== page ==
J. L. BELL is a Massachusetts writer who specializes in (among other things) the start of the American Revolution in and around Boston. He is particularly interested in the experiences of children in 1765-75. He has published scholarly papers and popular articles for both children and adults. He was consultant for an episode of History Detectives, and contributed to a display at Minute Man National Historic Park.

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Thursday, September 08, 2022

The Missing Boston Whig

In guessing at the authenticity and possible source of that letter printed in a New York newspaper naming Boston’s top political troublemakers in August 1774, another clue is that list itself.

Which men did the person who wrote the letter finger as the leaders of the resistance? All the familiar Whig political leaders are there—except one. There are also three names that aren’t usually included in discussions of the Boston chiefs.

For review, here’s the list again:
Mess. Samuel Adams, James Bowdoin, Dr. Thomas Young, Dr. Benjamin Church, Capt. John Bradford, Josiah Quincey, Major Nathaniel Barber, William Mollineux, John Hancock, Wm. Cooper, Dr. [Charles] Chancy, Dr. [Samuel] Cooper, Thomas Cushing, Joseph Greenleaf, and William Denning.—
Who’s missing? It’s easy to see why some prominent pre-war figures weren’t included. By 1774 James Otis, Jr., was out of the picture for good, disabled by mental illness. John Adams, Robert Treat Paine, Joseph Hawley, and other attorneys were living outside Boston. This list also focused on the social elite, so middling-class leaders like Paul Revere, Thomas Crafts, and Robert Pierpont didn’t make the cut.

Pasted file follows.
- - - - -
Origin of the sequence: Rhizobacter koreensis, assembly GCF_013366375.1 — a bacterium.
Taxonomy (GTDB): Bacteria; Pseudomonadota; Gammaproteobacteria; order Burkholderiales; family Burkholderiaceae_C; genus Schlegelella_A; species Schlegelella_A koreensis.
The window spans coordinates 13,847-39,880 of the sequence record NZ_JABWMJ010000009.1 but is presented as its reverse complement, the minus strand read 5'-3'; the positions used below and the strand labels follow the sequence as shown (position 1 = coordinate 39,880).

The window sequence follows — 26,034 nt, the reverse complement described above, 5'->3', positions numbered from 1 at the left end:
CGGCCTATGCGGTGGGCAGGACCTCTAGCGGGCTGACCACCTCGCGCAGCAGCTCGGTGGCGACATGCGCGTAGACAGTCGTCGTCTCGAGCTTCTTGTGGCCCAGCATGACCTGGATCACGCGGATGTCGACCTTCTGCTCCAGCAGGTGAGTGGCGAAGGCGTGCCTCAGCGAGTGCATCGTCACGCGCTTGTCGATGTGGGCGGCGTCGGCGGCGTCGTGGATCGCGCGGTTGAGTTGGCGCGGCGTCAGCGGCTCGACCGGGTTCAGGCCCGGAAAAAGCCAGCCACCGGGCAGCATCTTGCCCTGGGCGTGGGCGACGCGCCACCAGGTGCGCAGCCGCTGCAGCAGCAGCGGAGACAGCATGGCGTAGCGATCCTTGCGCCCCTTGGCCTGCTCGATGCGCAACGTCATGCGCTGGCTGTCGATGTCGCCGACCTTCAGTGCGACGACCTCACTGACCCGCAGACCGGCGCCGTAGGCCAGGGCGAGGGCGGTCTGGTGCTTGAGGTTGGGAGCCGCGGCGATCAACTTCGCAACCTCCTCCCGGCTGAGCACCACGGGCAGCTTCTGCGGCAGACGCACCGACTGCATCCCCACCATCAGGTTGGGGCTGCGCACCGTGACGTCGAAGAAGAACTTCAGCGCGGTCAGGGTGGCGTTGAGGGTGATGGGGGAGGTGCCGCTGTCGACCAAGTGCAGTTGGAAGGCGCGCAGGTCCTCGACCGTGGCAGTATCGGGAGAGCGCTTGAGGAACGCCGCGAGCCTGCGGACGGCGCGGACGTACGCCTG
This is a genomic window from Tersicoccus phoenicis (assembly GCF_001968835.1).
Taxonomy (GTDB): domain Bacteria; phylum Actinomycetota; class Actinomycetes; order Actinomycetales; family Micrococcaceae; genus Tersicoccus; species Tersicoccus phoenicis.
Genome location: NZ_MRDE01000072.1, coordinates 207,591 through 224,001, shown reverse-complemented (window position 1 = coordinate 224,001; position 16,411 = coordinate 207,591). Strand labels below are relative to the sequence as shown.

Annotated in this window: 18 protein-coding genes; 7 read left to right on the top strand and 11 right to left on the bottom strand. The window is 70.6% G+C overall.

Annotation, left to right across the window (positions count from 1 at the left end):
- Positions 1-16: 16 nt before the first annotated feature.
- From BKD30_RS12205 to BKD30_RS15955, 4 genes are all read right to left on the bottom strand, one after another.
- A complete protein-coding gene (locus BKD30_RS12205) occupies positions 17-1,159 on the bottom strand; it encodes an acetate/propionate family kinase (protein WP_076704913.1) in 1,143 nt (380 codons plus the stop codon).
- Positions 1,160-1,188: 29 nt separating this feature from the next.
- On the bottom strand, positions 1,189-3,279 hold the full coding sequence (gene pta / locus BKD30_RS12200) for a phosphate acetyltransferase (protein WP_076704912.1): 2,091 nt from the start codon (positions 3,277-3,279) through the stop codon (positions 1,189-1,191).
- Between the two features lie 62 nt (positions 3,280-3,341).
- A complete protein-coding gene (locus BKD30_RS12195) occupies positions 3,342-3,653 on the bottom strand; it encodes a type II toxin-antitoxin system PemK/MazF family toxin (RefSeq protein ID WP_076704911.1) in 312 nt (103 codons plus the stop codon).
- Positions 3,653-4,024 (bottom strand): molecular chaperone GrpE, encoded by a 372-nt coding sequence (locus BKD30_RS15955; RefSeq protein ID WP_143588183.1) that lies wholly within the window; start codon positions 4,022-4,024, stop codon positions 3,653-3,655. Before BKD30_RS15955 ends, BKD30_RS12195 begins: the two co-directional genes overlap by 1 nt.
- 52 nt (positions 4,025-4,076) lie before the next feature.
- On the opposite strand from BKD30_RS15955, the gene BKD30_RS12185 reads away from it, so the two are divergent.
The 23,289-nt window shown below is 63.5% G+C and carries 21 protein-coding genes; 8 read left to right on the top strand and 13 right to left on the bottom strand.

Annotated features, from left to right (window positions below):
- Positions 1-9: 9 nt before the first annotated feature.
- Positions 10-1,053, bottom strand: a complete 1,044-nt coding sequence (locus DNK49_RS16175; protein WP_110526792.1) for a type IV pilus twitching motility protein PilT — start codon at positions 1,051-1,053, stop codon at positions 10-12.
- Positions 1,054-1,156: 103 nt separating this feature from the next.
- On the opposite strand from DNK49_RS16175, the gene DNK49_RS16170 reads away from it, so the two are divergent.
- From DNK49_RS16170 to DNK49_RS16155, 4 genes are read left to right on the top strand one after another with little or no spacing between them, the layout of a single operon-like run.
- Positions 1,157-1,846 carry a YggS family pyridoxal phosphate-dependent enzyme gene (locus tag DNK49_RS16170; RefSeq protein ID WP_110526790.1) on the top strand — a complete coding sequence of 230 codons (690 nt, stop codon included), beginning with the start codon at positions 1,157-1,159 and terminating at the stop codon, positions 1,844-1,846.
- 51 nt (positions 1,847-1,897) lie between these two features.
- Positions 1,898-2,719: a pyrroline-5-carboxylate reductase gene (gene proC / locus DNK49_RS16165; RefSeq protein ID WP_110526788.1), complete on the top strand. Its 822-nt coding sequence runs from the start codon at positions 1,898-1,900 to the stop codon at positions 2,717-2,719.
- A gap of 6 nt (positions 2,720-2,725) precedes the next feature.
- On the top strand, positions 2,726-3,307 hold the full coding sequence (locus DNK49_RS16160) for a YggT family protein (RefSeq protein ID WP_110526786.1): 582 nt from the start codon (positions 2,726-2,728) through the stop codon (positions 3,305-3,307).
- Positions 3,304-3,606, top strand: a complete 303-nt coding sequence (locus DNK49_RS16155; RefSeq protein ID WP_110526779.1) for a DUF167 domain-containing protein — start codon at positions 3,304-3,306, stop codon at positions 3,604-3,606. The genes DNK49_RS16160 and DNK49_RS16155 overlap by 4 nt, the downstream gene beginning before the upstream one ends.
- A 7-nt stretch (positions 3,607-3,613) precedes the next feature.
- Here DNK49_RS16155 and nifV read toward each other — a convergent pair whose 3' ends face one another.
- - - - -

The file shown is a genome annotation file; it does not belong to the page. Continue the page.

But where is Dr. Joseph Warren? By 1774 he had:
  • written pseudonymous newspaper essays fervent enough to prompt a confrontation with the royal government in 1768.
  • served on Boston’s three-person committee to prepare the Short Narrative report on the Boston Massacre in 1770.
  • delivered the Massacre memorial oration in 1772.
  • was the third man named to Boston’s committee of correspondence on 2 Nov 1772, right after Otis and Samuel Adams.
Furthermore, in the same month this item appeared, Dr. Warren was drafting the resolutions of the Suffolk County convention. But he didn’t make this list.

I think the absence of Dr. Warren’s name might reflect his relative youth. He was only thirty-three years old in 1774. He hadn’t yet held elected office. In public events, he deferred to older leaders; though Warren was central to gathering Boston’s Whigs to respond to the “Powder Alarm” on 2 September, he didn’t deliver any speeches to the crowd in Cambridge as older Boston colleagues did.

(That said, Josiah Quincy, Jr., was a couple of years younger than Warren, and he did make the list.)

And then there are names you probably haven’t read a lot about.

TOMORROW: Bradford and Barber and Denning?

1 comment:

G/ Lovely said...

Hmmm...perhaps like all "Top Ten" lists (or in this case top fifteen) we each just have personal picks for which heads should roll first.